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Poem by Ella Wheeler Wilcox
At twilight, vis-a-vis with fate, She sat, unhappy and alone, Her milestones numbered forty-eight, No other pathway crossed her own. No tender voice robbed age of gloom, No smiling faces cheered her sight. There only glided through the room The phantom of a dead delight. "How dim and drear the pathway seems," She said, "to me at forty-eight; Long since I wakened from my dreams-- I seek for naught, for nothing wait. "I am like one who blindly gropes Toward fading sunsets in the west; Behind me lie youth's shattered hopes: What can I ask for now but rest? "Some joys I sought with heart on fire Would find me now, but all too late-- I watched ambition's funeral pyre Burn down ere I was forty-eight. "With naught to hope, expect or win; This lonely lot remains to me, To count the wrecks of what 'Has been' And know that nothing more can be." Too sad to weep, to tired to pray; Alone she sat at forty-eight, While sunset colors paled to gray-- How desolate, how desolate!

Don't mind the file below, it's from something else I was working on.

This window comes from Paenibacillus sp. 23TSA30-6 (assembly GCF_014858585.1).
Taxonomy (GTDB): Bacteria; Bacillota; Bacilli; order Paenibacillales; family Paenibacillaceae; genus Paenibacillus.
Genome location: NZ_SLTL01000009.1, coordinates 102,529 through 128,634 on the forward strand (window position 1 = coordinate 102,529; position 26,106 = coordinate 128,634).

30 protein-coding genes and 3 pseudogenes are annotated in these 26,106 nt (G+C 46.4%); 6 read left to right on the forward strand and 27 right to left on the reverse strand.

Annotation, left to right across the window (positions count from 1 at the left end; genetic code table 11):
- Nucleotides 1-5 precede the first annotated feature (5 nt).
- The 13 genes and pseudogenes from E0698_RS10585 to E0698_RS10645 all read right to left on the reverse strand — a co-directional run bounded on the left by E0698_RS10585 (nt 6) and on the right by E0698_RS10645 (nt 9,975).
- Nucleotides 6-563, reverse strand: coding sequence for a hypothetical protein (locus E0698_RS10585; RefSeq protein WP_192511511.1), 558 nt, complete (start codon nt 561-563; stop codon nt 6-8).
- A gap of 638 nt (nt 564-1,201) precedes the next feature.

Ella Wheeler Wilcox
Ella Wheeler Wilcox's other poems:
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